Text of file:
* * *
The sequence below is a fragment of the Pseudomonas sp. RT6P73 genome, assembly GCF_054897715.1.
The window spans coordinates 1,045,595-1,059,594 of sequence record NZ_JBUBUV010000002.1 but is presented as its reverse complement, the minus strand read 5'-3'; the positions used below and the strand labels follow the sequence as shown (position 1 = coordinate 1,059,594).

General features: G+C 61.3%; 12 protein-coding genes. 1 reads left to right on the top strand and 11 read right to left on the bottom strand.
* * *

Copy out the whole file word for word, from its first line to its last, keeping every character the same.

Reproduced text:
The sequence below is a fragment of the Pseudomonas sp. RT6P73 genome, assembly GCF_054897715.1.
The window spans coordinates 1,045,595-1,059,594 of sequence record NZ_JBUBUV010000002.1 but is presented as its reverse complement, the minus strand read 5'-3'; the positions used below and the strand labels follow the sequence as shown (position 1 = coordinate 1,059,594).

General features: G+C 61.3%; 12 protein-coding genes. 1 reads left to right on the top strand and 11 read right to left on the bottom strand.